Re: [asa] "As an atheist, I truly believe Africa needs God"

From: Merv <>
Date: Sat Jan 03 2009 - 13:01:16 EST

Dehler, Bernie wrote:
> What would an atheist find beneficial in Christian teaching? Maybe the
> ideas of love and forgiveness, because of Christ and the cross. I
> could see them teaching this to the weak-minded who need it, and
> couldn't get the message from atheism. How can you forgive someone
> you really hate, or how can you love someone you really hate? The
> answer in Christianity is Christ and the cross; don't know how an
> atheist could do it. Likely, they see no need for it. They'd maybe
> ask "why not just hate those who deserve it?" Jesus said to love and
> pray for our enemies; atheists probably say to hate your enemies.
That might be a bit simplistic & unfair to some of the more reflective
atheists today. To simply leave things at "hate your enemies" sounds a
bit like Nietzsche, and I don't think many of the modern atheists have
quite the stomach to go that far --at least not on public record. On
the other hand they (along with many of us Christians in our more
liberal moments) are tempted towards thinking along elitist lines of
"well --this is all good as a crutch for the weak-minded masses, so
let's just leave it be." (And the liberal Christian, may find this same
thought to be a troubling doubt against his own faith and therefore
entertains the thought that "perhaps I need to recognize my own
weak-minded need for this" --gritting his teeth and attempting to
believe it as if faith was no more than an intellectual effort.)

While it is certainly true and Scripturally recognized that the needy
and weak are the most favorably disposed to accept Christ's grace for
themselves, it is fatally problematic to think that the early (and
present) church leaders who do/did NOT deliberately stay intellectually
weak would privately nurture this elitist attitude in some corner of
their minds. That would squarely make them false witnesses.
...More comments below
> But in the case of an inmate who is released from prison and filled
> with hate for someone, I could see the power of the gospel helping
> them but not sure of an atheist positive message for them. Maybe the
> positive atheist message would be thought-control... dwell instead on
> the future and goals to achieve. But all this is about the weak
> minded, and inmates. The original article was about Africa.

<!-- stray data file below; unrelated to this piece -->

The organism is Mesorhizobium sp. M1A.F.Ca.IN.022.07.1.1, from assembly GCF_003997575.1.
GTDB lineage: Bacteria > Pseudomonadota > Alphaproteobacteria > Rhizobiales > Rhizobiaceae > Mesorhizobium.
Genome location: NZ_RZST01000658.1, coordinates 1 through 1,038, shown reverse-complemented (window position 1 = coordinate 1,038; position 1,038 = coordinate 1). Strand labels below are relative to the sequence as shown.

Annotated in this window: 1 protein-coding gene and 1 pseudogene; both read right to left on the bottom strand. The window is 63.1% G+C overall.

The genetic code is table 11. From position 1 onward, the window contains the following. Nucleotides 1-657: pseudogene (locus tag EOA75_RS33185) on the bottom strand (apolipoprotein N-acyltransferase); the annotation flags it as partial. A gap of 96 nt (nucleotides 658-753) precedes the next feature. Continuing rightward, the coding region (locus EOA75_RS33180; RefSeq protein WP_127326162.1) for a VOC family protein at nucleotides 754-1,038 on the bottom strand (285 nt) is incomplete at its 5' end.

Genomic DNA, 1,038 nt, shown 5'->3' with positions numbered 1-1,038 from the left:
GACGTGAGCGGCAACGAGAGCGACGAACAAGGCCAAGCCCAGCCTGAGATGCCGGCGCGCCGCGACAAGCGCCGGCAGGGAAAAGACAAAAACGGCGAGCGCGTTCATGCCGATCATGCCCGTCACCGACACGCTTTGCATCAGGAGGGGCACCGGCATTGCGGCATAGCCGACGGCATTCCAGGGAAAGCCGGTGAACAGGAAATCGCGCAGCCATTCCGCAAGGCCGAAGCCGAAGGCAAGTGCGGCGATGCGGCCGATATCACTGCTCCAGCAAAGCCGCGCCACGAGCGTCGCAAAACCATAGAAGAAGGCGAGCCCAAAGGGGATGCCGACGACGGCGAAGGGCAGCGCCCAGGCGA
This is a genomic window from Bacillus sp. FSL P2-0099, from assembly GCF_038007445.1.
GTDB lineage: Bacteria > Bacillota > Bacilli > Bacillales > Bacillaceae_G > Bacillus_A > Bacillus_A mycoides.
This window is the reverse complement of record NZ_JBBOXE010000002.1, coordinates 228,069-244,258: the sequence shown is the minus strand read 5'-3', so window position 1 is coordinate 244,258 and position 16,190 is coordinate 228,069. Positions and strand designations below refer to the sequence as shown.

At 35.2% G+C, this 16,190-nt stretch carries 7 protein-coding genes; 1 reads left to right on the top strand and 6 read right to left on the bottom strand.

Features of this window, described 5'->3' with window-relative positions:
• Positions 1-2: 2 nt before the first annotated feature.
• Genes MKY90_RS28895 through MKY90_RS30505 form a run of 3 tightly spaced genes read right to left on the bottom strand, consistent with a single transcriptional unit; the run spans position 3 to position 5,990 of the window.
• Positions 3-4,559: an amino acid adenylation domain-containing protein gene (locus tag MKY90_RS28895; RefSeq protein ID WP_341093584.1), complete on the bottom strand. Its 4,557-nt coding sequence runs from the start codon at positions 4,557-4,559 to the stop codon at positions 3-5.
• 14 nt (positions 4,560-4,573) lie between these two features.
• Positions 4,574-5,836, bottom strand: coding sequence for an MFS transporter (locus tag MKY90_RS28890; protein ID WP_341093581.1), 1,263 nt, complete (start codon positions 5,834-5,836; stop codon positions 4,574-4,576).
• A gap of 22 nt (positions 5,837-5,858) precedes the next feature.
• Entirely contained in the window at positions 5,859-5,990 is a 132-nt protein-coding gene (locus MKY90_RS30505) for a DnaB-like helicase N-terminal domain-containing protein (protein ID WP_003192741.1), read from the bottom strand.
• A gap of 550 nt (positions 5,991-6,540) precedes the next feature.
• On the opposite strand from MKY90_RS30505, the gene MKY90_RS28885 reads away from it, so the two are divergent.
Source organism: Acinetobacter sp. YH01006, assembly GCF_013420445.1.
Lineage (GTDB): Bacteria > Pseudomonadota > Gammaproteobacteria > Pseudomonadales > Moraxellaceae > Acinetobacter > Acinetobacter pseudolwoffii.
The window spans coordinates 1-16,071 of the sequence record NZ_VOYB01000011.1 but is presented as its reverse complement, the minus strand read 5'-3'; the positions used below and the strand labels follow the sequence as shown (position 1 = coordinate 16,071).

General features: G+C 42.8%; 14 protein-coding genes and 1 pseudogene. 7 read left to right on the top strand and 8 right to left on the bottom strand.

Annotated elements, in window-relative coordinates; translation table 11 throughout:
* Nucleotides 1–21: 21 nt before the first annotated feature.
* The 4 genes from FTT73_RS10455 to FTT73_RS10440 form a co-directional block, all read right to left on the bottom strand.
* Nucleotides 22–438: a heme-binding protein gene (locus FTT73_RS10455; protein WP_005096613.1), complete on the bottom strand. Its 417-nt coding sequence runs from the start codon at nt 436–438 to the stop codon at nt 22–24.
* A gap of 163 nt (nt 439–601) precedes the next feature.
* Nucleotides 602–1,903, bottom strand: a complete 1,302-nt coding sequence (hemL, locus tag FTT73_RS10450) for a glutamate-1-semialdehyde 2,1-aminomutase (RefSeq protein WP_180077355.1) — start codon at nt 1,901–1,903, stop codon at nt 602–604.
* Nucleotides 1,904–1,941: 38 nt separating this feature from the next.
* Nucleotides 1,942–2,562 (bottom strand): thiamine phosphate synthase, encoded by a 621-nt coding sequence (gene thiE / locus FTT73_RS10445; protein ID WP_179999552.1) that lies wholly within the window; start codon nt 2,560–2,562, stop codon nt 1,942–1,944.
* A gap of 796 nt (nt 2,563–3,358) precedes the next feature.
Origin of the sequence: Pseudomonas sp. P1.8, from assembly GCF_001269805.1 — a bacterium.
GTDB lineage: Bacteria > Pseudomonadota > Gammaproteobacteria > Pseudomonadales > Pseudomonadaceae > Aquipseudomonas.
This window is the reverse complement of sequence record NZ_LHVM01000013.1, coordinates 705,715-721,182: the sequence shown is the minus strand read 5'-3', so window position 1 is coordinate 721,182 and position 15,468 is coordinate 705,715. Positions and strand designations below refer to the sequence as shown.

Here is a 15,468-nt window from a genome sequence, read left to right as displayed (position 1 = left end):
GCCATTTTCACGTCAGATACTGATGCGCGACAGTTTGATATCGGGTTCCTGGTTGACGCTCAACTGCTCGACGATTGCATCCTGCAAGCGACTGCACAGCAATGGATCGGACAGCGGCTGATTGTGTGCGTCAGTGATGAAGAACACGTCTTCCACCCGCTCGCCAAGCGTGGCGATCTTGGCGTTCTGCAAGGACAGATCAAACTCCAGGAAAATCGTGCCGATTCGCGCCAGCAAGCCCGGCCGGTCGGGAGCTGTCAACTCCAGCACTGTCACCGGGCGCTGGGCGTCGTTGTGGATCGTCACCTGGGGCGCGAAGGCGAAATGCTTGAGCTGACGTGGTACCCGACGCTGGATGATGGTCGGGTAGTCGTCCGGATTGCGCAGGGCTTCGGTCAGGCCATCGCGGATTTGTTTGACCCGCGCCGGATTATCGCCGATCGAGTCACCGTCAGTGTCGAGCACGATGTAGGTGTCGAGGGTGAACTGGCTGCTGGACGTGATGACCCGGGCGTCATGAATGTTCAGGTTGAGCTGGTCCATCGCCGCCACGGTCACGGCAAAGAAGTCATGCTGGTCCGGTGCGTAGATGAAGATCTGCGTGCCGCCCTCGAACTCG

> Africa- what's the problem? I think their number 1 problem is
> corruption. We also have corruption in the USA, but we also have
> prosperity to power through most of it. We also cleaned-up a lot
> through mob wars; fighting the mob. In Africa, it is crippling. I've
> heard the African government (in some country) not having 24 hr.
> electricity. Why? They need new generators. They get the money.
> Where does it go? To those in office, who use it for personal gain.
> It's hard not to steal when you really need the money and everyone
> else is doing it- it is ingrained in the culture. Would Christianity
> help this? Hard to say- as maybe the majority in Africa is
> "Christian," or close to it. But much of the Christianity is also
> crippling them because it is the name-it-and-claim-it version exported
> from America via TBN TV (Benny Hinn, Kenneth Copeland, etc.). They
> love to show the huge crowds in African crusades coming forward to
> receive Christ. I've heard from those who minister in Africa that
> many/most of these going forward do it repetitively. The evangelist
> loves it because it is a great fund-raiser (like McDonalds saying 10
> billion served; evangelists say 10 million saved last year).
> ...Bernie

One question that fascinates me (though it is purely academic since I am
or try to be resolved to act Christianly) is the "problem" of an
evolutionarily weakened population in which Christian inspired activity
would seem to go against straight-forwards evolutionary thought.
Problems in Africa are much more complex than simply stopping with the
label "corruption" --even though as you say. it is a huge problem.
Reading Diamond's book "Collapse" gave some intriguing insights into
genocidal situations that developed in Rwanda, and how overpopulation
was also an accumulated "fuel" that fed that travesty. If we as
Christians carry on our humanitarian work to make the world a better
place with better nurture for all -including (especially) the weakest,
the mentally impaired, ... (the least of these)... making it more likely
that less healthy genes survive and are passed along, then this
eventually degrades the gene pool according to evolutionary
understandings. Of course, setting policy using these considerations
rightly causes us to shudder and remember past and present holocausts:
abortion, eugenics, euthanasia, racism, and other evils that we rightly
reject. Our only business as Christians is to be faithful and let God
worry about the big picture, and yet maybe God has gifted us to an
extent that worrying about the big picture is part of our stewardship.
As Jimmy Carter observed long ago about impoverished countries, there is
a positive correlation between extreme poverty and the number of
children a family has (as their only form of security they may ever
see.) What kind of informed, loving, or even "tough-but still love"
approach can Christians take that recognizes Christ himself in ...the
least of these... (which more often than I care to admit, includes

Recent science fiction shows (like some Star Trek episodes -- but more
so in the Babylon 5 series) love to wrestle with questions like this,
and the writers --especially in the latter series are much more nuanced
in their incorporation of religion, and don't always take the
intellectually shallow route of easy dismissiveness.


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Received on Sat Jan 3 12:56:20 2009

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